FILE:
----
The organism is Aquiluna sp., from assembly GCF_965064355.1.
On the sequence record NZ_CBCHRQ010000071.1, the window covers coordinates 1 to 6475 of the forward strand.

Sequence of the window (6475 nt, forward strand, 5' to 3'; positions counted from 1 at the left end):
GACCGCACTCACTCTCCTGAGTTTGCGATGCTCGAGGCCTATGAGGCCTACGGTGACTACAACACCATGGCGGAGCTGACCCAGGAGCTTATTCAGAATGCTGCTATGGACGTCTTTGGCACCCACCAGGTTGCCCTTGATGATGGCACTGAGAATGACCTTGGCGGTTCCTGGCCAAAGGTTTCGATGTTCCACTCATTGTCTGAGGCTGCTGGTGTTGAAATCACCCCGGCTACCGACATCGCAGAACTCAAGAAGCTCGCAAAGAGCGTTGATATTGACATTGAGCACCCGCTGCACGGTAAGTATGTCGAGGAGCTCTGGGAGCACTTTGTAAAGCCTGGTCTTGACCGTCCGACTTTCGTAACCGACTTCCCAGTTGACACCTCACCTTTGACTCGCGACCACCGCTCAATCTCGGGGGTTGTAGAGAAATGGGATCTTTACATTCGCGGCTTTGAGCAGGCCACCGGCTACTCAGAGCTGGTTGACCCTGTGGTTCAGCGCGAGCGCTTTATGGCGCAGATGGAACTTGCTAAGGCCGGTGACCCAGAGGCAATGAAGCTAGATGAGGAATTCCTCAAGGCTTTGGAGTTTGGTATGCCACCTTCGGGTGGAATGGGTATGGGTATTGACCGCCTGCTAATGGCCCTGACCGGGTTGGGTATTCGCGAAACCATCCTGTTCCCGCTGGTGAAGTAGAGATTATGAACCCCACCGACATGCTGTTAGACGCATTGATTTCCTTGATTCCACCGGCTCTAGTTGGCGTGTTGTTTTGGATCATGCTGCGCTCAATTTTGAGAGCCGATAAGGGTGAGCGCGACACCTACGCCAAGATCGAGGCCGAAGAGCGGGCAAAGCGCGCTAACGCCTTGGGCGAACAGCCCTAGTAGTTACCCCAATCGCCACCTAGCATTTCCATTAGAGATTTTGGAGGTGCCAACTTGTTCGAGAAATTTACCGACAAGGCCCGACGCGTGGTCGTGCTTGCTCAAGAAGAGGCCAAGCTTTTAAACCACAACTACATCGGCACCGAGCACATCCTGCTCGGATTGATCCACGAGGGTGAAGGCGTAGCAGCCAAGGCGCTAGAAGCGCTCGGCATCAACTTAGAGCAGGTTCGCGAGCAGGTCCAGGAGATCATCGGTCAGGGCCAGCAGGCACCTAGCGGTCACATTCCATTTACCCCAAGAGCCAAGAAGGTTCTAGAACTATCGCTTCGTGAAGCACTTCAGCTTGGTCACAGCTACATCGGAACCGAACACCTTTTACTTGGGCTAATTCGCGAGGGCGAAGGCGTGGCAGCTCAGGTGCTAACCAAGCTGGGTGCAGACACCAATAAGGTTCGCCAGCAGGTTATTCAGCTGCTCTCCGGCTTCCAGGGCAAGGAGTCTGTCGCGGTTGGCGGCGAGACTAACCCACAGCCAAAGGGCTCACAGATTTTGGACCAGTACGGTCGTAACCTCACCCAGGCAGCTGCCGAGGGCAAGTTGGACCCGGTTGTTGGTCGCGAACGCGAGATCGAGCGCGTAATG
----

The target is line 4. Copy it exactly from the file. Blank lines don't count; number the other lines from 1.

GACCGCACTCACTCTCCTGAGTTTGCGATGCTCGAGGCCTATGAGGCCTACGGTGACTACAACACCATGGCGGAGCTGACCCAGGAGCTTATTCAGAATGCTGCTATGGACGTCTTTGGCACCCACCAGGTTGCCCTTGATGATGGCACTGAGAATGACCTTGGCGGTTCCTGGCCAAAGGTTTCGATGTTCCACTCATTGTCTGAGGCTGCTGGTGTTGAAATCACCCCGGCTACCGACATCGCAGAACTCAAGAAGCTCGCAAAGAGCGTTGATATTGACATTGAGCACCCGCTGCACGGTAAGTATGTCGAGGAGCTCTGGGAGCACTTTGTAAAGCCTGGTCTTGACCGTCCGACTTTCGTAACCGACTTCCCAGTTGACACCTCACCTTTGACTCGCGACCACCGCTCAATCTCGGGGGTTGTAGAGAAATGGGATCTTTACATTCGCGGCTTTGAGCAGGCCACCGGCTACTCAGAGCTGGTTGACCCTGTGGTTCAGCGCGAGCGCTTTATGGCGCAGATGGAACTTGCTAAGGCCGGTGACCCAGAGGCAATGAAGCTAGATGAGGAATTCCTCAAGGCTTTGGAGTTTGGTATGCCACCTTCGGGTGGAATGGGTATGGGTATTGACCGCCTGCTAATGGCCCTGACCGGGTTGGGTATTCGCGAAACCATCCTGTTCCCGCTGGTGAAGTAGAGATTATGAACCCCACCGACATGCTGTTAGACGCATTGATTTCCTTGATTCCACCGGCTCTAGTTGGCGTGTTGTTTTGGATCATGCTGCGCTCAATTTTGAGAGCCGATAAGGGTGAGCGCGACACCTACGCCAAGATCGAGGCCGAAGAGCGGGCAAAGCGCGCTAACGCCTTGGGCGAACAGCCCTAGTAGTTACCCCAATCGCCACCTAGCATTTCCATTAGAGATTTTGGAGGTGCCAACTTGTTCGAGAAATTTACCGACAAGGCCCGACGCGTGGTCGTGCTTGCTCAAGAAGAGGCCAAGCTTTTAAACCACAACTACATCGGCACCGAGCACATCCTGCTCGGATTGATCCACGAGGGTGAAGGCGTAGCAGCCAAGGCGCTAGAAGCGCTCGGCATCAACTTAGAGCAGGTTCGCGAGCAGGTCCAGGAGATCATCGGTCAGGGCCAGCAGGCACCTAGCGGTCACATTCCATTTACCCCAAGAGCCAAGAAGGTTCTAGAACTATCGCTTCGTGAAGCACTTCAGCTTGGTCACAGCTACATCGGAACCGAACACCTTTTACTTGGGCTAATTCGCGAGGGCGAAGGCGTGGCAGCTCAGGTGCTAACCAAGCTGGGTGCAGACACCAATAAGGTTCGCCAGCAGGTTATTCAGCTGCTCTCCGGCTTCCAGGGCAAGGAGTCTGTCGCGGTTGGCGGCGAGACTAACCCACAGCCAAAGGGCTCACAGATTTTGGACCAGTACGGTCGTAACCTCACCCAGGCAGCTGCCGAGGGCAAGTTGGACCCGGTTGTTGGTCGCGAACGCGAGATCGAGCGCGTAATG